From pocket to stage, music in the key of iPhone

From pocket to stage, music in the key of iPhone

From pocket to stage, music in the key of iPhone

The conductor raised his hands. A low droning sound arose, as if the chamber ensemble were tuning. Then the musicians began to swing their arms in wide circles, creating rising and falling waves of electronic sound. The Stanford Mobile Phone Orchestra’s performance on Thursday used the most unusual of instruments: Apple iPhones amplified by speakers attached to small fingerless gloves.

Sometimes the sounds were otherworldly. Sometimes, they mimicked raindrops, bird songs or freeway traffic. In one piece, two performers blew into their phones to stir virtual wind chimes. In another, the instruments took on personalities based on the pitch, volume and frequency of the notes played — as if the musicians were flirting, teasing and admonishing each other. And gradually, the audience disobeyed instructions, pulling out their own iPhones and iPods to record the performance.
From the earliest days of the iPhone, applications that mimic musical instruments have topped the download charts. But the Stanford Mobile Phone Orchestra, with its avant-garde compositions and electronic renditions of popular songs like Led Zeppelin’s “Stairway to Heaven,” is trying to push the frontiers of the four-decade-old field of computer music.

While computer music composers once spent hours programming giant mainframes to synthesize a single sound, advances in hardware and software have brought powerful and easy-to-use music tools to personal computers and now, to smartphones. Ge Wang, the assistant professor of music who leads the two-year-old Stanford group, says the iPhone may be the first instrument — electronic or acoustic — that millions of people will carry in their pockets. “I can’t bring my guitar or my piano or my cello wherever I go, but I do have my iPhone at all times,” he said.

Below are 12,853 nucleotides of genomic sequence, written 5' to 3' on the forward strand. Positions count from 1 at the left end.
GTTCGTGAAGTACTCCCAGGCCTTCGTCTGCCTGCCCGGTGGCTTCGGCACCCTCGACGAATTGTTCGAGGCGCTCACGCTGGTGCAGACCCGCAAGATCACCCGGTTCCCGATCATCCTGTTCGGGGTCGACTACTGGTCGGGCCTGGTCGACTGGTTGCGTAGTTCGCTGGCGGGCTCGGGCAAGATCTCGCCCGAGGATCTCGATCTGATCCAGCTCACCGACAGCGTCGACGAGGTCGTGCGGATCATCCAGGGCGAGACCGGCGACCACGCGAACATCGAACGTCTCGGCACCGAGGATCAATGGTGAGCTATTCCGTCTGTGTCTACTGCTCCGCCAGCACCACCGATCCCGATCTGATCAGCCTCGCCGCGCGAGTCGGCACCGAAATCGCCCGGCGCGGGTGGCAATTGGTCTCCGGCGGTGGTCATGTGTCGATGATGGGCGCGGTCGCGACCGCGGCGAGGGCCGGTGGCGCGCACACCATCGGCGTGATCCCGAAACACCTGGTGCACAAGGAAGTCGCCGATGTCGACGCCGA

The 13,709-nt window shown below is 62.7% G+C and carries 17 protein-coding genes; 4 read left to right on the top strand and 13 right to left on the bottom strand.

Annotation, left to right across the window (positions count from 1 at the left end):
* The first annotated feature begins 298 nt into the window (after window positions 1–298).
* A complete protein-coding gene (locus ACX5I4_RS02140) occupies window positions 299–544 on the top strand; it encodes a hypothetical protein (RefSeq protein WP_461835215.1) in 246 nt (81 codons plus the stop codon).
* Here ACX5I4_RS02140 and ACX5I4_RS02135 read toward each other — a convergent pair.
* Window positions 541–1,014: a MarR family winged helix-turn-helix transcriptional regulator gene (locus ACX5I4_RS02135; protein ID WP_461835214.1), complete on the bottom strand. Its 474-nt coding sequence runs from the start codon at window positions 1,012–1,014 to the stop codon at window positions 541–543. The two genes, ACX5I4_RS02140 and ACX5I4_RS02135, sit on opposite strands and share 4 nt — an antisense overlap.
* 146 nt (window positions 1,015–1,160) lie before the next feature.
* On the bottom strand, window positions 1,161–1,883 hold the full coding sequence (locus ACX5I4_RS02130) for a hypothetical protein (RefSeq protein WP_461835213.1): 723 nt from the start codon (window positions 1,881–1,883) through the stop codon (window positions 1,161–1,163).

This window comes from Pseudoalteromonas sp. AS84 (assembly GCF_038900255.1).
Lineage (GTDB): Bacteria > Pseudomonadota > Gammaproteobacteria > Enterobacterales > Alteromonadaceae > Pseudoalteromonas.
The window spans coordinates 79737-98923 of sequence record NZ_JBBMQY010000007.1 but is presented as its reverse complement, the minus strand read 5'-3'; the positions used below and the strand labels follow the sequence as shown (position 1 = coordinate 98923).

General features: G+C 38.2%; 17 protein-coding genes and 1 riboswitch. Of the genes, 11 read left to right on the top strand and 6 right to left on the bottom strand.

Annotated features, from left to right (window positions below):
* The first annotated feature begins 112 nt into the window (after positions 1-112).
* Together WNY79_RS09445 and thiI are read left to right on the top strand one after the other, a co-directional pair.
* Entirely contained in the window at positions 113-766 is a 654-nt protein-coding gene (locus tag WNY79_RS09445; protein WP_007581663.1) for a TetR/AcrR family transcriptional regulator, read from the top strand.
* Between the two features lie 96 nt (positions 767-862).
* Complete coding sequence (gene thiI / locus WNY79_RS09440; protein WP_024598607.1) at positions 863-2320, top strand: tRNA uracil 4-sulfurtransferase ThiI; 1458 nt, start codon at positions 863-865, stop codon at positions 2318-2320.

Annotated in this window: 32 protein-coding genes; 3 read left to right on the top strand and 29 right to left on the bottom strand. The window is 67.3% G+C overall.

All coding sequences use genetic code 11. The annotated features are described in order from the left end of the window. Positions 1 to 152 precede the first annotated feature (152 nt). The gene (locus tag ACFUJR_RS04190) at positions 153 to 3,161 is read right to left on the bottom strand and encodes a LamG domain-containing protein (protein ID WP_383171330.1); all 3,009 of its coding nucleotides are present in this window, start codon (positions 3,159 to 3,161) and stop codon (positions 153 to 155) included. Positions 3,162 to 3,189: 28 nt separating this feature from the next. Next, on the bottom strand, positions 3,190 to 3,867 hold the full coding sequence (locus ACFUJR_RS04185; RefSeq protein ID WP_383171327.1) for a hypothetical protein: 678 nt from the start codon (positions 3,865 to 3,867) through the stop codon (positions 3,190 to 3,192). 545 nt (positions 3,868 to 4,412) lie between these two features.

To pursue that goal, he co-founded a software company, Smule, which makes applications that turn iPhones into simple musical instruments. Although the consumer apps are less sophisticated than the custom creations of the Stanford orchestra, users have been fascinated by them.

The most popular Smule app, Ocarina, turns the iPhone into a flutelike instrument played by blowing across the microphone, touching virtual finger holes and tilting the phone. Another Smule app mimics a trombone. The two programmes, which cost 99 cents each, have been downloaded about two million times. Other software companies have hopped on the bandwagon. MooCowMusic, for example, makes apps like Pianist, Guitarist, Organist and Bassist, which sound like traditional instruments. With a programme called Bloom, created in part by Brian Eno, the musician and producer, users can tap their phones to create drone sounds that loop and become a piece of music.

While the Ocarina app is simple enough that anyone can easily play it, the Stanford orchestra is studying the potential of more complex iPhone instruments and pushing the limits of the type of music that can be made with them. To play one of the instruments, called the non-gamelan, musicians tilt the phone to create sounds of drums or bells and surround audience members to give them the feeling of being in the middle of a digital-age drum circle. Another instrument takes advantage of the iPhone’s touch screen. Musician taps the screen to create notes that resemble a piano or the chirps of the R2-D2 robot.

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